Popping my mixed breed pup Daisy into my car, I drove to the beach so I could cast a line off the shore.
I’d been beach fishing – also known as surfcasting – since I was four, when my grandparents Eileen and Frank showed me the ropes.
It was the ultimate escape. Parking at Haumoana Beach, in Hawke’s Bay, NZ, around 5pm, I loved its seclusion. I was often the only one there.
‘Come on, girl,’ I said to Daisy, walking her on the lead down to the water.
After securing her to one of the rod holders, I went to fetch my gear.
Setting up, I rigged my two rods with bait. Casting them out one by one into the calm surf, I then popped them into metal rod holders, which had been wedged into the sand. After 90 minutes, I’d caught a gurnard.
We’ll have a feast tonight, I thought, popping the fish into my cooler.
Re-casting the rod, I suddenly stumbled, falling backwards onto the dry sand with a hard thump.
Trying to get up, I found I was frozen.
Why can’t I move? I thought, only able to wiggle my neck from side to side.
I was paralysed!
'As salty water filled my mouth and nostrils, I worried that I’d drown'
Daisy stayed eerily silent as I screamed out for help, but there was no-one around.
Thankfully it was summer, so there was still some time before sunset. But, after almost an hour, I began to feel the tide rolling in, the salt water lapping at my face. Staring at the sky, unable to move, panic set in.
Before I knew it, the tide had come in so much that the choppy sea had flipped me over.
Now I was floating face down in the water!
At the mercy of the waves, I’d twist my head left and right when I could, to catch a breath and scream out for help. But as salty water filled my mouth and nostrils, I worried that I’d drown.
I’m a goner, I thought after what felt like an eternity. I was exhausted from fighting the waves and gasping for snatches of air.
Now it was just on dusk.
I don’t want to die, I thought.
Suddenly, Daisy began barking.
And I knew help had arrived when I heard a guy asking if I was okay.
‘I’m paralysed!’ I murmured, worn out.
I was quickly flipped on my front and dragged out of the surf by the man.
A woman was there too, and her dog was barking.
Shivering, I was ice cold and could barely talk.
My saviours, Liz and Ryan, phoned emergency services and, soon after, an ambulance, two police cars and a fire truck arrived.
Liz looked after Daisy while I was loaded into the ambulance and rushed to Hawke’s Bay Fallen Soldiers’ Memorial Hospital. There I was treated for hypothermia.
Thankfully, doctors confirmed that despite my hellish ordeal, I didn’t have water in my lungs.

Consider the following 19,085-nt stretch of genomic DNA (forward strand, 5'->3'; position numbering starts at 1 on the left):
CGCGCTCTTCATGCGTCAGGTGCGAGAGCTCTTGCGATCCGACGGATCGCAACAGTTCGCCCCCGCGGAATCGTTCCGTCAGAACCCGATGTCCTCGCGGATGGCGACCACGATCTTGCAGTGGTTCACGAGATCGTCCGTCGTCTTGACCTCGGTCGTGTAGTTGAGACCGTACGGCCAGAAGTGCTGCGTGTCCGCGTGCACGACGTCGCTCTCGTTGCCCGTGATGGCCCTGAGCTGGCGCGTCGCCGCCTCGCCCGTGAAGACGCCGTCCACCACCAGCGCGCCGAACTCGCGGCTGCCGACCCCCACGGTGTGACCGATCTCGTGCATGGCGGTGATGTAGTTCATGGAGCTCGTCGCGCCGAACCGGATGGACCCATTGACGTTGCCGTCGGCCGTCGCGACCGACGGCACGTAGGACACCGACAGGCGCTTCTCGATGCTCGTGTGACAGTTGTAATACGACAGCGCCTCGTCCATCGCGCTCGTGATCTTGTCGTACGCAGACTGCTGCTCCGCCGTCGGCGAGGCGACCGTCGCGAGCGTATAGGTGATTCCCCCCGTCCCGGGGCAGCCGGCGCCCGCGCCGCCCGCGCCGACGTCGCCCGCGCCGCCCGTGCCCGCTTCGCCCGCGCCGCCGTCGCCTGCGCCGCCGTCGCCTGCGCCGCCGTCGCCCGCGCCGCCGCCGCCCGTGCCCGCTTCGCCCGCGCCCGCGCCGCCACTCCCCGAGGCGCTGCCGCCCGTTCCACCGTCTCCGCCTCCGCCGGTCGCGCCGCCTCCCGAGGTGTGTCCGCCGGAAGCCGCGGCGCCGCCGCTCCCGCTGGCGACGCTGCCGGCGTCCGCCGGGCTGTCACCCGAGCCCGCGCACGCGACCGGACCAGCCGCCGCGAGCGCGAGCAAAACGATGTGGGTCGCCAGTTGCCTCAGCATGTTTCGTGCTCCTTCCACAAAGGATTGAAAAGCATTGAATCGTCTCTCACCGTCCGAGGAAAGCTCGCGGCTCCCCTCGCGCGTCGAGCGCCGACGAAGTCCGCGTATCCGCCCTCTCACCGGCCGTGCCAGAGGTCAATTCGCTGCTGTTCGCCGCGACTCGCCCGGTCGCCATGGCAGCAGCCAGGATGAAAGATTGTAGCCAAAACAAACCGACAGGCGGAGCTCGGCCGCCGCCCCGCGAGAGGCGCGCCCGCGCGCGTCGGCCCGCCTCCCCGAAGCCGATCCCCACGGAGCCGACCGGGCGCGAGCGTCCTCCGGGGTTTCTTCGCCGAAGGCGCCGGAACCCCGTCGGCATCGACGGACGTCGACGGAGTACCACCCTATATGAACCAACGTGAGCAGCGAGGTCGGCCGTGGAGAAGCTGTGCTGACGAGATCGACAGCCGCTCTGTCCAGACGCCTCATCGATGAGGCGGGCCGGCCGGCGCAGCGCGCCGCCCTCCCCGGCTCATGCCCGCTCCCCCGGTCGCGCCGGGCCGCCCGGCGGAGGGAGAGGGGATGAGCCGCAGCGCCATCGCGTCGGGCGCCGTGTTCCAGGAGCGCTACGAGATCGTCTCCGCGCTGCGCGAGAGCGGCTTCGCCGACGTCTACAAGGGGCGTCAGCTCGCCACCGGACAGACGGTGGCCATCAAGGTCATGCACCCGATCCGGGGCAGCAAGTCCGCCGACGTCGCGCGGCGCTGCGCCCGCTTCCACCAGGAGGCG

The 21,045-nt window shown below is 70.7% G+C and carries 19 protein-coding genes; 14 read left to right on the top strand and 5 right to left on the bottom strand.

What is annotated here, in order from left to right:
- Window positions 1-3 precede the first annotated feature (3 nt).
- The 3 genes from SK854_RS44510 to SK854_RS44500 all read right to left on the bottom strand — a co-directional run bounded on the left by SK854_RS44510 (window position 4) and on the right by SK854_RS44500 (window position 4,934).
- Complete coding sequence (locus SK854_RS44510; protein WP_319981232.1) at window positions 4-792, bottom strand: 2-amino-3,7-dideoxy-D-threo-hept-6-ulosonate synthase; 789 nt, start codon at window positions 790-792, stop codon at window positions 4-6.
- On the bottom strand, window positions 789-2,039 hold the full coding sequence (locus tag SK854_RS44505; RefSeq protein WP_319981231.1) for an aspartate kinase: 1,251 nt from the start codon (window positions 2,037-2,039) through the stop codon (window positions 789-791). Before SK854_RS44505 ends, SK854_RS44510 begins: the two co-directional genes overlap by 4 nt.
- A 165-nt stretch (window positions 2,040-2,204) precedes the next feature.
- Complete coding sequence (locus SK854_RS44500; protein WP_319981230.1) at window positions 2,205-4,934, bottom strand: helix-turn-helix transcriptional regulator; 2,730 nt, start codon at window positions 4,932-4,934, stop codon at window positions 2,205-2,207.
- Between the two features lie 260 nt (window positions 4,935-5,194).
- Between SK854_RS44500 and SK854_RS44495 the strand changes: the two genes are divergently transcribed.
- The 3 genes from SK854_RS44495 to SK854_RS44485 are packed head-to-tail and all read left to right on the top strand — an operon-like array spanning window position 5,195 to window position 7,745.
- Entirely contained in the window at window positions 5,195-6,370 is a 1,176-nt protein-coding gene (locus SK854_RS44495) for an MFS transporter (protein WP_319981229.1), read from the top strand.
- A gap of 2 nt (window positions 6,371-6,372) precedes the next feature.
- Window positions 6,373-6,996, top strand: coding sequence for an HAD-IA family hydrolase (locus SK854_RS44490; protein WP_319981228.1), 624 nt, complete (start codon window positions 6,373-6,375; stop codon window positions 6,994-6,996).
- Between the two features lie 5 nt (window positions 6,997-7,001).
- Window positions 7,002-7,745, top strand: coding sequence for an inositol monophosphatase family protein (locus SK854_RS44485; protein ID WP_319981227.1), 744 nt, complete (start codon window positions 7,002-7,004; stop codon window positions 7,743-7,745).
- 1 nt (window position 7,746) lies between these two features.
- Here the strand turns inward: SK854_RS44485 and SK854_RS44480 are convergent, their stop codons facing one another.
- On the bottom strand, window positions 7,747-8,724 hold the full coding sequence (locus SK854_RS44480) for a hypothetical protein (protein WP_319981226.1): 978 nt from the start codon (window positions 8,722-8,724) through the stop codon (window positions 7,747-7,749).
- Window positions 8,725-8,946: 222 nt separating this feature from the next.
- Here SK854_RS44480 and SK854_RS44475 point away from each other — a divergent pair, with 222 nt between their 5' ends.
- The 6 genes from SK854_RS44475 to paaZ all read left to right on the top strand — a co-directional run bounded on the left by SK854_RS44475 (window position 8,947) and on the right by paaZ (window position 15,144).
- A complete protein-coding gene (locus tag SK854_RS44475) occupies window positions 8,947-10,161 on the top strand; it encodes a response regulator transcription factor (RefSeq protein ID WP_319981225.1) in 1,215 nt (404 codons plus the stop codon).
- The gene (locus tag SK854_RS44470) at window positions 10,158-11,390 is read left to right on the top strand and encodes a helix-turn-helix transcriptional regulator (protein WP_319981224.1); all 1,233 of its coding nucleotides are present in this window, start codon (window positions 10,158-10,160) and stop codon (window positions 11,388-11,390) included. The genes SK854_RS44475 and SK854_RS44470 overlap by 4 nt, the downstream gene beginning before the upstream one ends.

Liz called my mum Mary, who then alerted family.
My lovely uncle Ian raced to be by my side.
‘The doctors said you’re lucky to be alive,’ he said, hugging me. ‘Another five minutes out there, and you might’ve been gone.
It turns out, my rescuer Liz had spotted Daisy tied to my rod, then me floating in the water around 8pm while walking her dog.
Thinking I was a dead body, she raced home to tell her neighbour Ryan, an off-duty police officer.
Daisy had saved me! I shuddered to think what could’ve happened if Liz hadn’t seen her…
‘You’ve suffered a spinal injury,’ a doctor told me later that evening.
'I suddenly lifted my left leg'
They said the fall had put extra pressure on my spine, which had caused paralysis from the neck down.
After a night in ICU, I was airlifted to a bigger hospital in Christchurch the next day.
‘Ian has picked up Daisy, and the kind cop dropped off your gear and the fish you caught,’ my worried mum said over video-call.
That same day, surgeons inserted three titanium rods in my neck to stabilise my spine. Still unable to move, nurses turned me in bed every three hours, to help restore blood flow to other parts of my body.
My wonderful cousin Wes, 47, from Christchurch, visited me every day.
Around two weeks on, in November, I suddenly lifted my left leg, and then moments later, my right leg!
‘Look!’ I called out to the nurses, who raced over with excitement.
Within two months, I had feeling back almost everywhere in my body, and I was able to take my first steps using a walker.
I can’t believe I’m lucky enough to walk again, I thought.
By then, I’d been transferred to the spinal ward and I did intense physio. And after a month, in February 2023, I was walking all by myself.
When Mum came to visit me that month, she was so pleased with my progress.
I even got to go fishing while there, as part of the transitional rehab program, with the help of physio staff.
Waiting for a nibble on the end of my line, I was in my happy place.
Now in the rehab ward back at Hawke’s Bay, I still suffer muscle spasms.
While I re-learn the everyday basics of taking care of myself, I’m counting down the days until I can go home.
I hope to be able to surfcast in the future, and will always bring a buddy and Daisy to be safe!
I also look forward to thanking my heroes, Liz and Ryan, in person.
I’m so happy I made it out of the waves alive.